A Dating Story features real-life matchmakers who set up two friends on an unscripted blind date. Candidates are selected by the producers after they have contacted the show via e-mail, or a special telephone hotline. ‘We conduct separate interviews with all three parties: the matchmaker, the guy and the girl,’ says Sandler, the show’s co-executive producer. ‘The audience learns a bit about their dating history, and hopefully understands why the matchmaker is setting these two people up on a blind date. We see the guy and girl separately preparing for their adventure, and we follow them on the date.’

Sandler recalls that the first season’s second match up did not go well for the blind daters. ‘During the date, we have the opportunity to approach each person individually and get their perspective on the date so far. On this date, the guy rolled his eyes and indicated that things were not good – so the remainder of the date went from polite to downright rudeness. He yelled at the waiter, and started yawning in front of the girl. Needless to say, there was no second date.’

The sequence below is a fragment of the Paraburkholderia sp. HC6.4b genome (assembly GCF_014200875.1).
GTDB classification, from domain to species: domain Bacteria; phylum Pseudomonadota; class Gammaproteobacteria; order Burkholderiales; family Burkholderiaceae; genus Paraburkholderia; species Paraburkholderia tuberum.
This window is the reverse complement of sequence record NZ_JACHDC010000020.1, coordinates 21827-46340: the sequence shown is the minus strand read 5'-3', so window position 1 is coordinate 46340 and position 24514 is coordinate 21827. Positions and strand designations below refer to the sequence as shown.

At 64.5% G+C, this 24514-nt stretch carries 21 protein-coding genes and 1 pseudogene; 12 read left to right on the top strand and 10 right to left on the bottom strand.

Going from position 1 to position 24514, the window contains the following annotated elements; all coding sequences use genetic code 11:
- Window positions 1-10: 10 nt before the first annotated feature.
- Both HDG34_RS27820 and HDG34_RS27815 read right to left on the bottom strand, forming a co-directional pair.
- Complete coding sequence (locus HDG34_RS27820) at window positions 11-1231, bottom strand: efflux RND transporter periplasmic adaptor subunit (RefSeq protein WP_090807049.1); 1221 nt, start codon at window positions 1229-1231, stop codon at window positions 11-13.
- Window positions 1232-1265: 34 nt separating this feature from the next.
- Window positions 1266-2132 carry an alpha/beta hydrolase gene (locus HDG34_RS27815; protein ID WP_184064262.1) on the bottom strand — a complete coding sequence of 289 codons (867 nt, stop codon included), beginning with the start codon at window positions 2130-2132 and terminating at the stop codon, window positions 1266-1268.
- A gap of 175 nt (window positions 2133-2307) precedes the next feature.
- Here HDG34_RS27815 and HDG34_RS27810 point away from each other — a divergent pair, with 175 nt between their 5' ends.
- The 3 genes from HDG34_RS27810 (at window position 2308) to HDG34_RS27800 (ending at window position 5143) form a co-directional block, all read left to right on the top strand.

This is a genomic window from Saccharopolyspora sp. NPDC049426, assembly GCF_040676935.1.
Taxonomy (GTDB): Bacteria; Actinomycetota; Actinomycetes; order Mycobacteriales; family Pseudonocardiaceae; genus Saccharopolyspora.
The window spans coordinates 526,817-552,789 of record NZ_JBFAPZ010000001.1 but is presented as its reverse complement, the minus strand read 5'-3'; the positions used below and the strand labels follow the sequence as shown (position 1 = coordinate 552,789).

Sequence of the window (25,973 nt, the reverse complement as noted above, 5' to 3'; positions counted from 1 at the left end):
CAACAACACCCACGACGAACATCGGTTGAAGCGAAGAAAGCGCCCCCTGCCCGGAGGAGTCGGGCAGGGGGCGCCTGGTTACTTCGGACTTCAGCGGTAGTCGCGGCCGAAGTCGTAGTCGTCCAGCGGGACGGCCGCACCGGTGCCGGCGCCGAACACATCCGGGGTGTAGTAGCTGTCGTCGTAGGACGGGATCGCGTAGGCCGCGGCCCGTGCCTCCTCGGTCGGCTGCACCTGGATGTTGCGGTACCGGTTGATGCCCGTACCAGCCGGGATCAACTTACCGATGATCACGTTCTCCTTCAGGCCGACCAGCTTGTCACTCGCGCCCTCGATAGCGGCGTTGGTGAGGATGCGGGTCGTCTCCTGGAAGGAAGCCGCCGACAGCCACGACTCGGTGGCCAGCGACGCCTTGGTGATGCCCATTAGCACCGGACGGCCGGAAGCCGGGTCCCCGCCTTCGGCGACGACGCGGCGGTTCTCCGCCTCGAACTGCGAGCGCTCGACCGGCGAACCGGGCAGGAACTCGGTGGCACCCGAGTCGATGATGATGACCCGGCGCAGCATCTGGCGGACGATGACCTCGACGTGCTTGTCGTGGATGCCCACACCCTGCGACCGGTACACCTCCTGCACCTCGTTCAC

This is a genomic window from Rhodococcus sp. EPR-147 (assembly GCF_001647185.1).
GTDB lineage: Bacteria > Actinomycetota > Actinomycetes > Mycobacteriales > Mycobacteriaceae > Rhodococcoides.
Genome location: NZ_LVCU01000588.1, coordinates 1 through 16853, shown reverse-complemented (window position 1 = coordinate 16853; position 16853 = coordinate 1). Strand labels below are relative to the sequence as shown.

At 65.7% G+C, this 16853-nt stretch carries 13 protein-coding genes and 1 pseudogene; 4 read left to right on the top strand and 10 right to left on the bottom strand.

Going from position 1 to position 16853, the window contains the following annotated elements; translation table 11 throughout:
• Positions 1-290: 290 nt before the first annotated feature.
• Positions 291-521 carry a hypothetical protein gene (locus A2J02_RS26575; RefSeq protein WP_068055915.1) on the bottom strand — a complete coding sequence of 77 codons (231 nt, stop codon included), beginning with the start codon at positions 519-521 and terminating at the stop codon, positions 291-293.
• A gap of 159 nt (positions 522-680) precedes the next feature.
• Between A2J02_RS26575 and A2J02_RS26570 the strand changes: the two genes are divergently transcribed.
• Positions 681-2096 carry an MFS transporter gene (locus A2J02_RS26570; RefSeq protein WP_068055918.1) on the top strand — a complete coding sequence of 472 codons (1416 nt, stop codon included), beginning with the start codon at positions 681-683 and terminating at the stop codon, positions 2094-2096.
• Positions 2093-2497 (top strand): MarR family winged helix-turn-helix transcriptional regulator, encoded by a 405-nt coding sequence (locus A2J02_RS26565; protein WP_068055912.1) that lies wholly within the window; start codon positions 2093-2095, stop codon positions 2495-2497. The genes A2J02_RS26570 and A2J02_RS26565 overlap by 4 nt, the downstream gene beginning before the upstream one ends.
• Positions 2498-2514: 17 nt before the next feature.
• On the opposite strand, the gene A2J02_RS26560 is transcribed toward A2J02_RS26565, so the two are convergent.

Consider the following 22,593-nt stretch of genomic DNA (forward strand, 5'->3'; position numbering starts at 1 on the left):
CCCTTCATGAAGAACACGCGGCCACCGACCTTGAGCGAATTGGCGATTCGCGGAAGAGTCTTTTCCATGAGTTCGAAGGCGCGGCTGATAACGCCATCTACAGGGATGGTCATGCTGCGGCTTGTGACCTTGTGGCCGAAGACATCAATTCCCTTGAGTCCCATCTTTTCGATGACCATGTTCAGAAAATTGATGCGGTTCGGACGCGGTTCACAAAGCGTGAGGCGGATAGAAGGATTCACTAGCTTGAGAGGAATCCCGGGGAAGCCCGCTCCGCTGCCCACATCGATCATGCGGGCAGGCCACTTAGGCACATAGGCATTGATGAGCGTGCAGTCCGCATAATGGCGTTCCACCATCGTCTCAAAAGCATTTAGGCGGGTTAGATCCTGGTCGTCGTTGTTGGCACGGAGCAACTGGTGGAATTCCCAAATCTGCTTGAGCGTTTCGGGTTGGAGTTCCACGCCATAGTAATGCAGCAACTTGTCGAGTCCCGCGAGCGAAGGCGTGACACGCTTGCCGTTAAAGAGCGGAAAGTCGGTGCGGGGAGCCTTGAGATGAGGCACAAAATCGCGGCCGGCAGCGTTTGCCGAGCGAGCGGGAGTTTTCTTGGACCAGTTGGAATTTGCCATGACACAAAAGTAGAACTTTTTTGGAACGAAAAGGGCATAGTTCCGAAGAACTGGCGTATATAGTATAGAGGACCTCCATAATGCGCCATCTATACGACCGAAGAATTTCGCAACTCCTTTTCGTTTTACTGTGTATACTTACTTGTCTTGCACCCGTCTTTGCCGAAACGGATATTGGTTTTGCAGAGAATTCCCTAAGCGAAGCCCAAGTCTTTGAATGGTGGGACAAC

However, Sandler insists that many dates end on a far more positive note. ‘One guy met his date at her home, and she had a little bunny rabbit in her hand when she opened the door,’ Sandler laughs. ‘From that point onwards things went very well – they had a wonderful dinner and went dancing. Today, they’re still seeing one another.’

Charting the lives of expectant parents, A Baby Story zeros in on pregnancy’s emotional challenges, and explores families’ dramatic moments of expecting, birthing and bringing baby into the home environment.

‘The series follows couples from the seventh month of pregnancy through to delivery,’ says supervising producer Christine Davis. ‘Basically, each episode comprises four acts. In Act one, we interview the couple. We find out how they met and their decisions to have children. Act two follows pre-natal activities, which include baby showers, yoga classes and hypnosis sessions. Act three is labor and delivery – we shoot the entire labor and delivery. In Act four, we return to the couple’s home and see how the baby is settling into the new family.’

In selecting couples for the show, the producers choose people who offer interesting stories and maintain healthy relationships. Couples are referred by midwives and hospitals, among other sources. ‘We pick happy couples who offer positive family environments,’ Davidson says. ‘This season we have some fabulous stories. One episode concerns a woman, whose husband and baby tragically drowned a couple of years ago. She’s now married and pregnant again – so her story is definitely an example of light at the end of the tunnel.’ Simon Bacal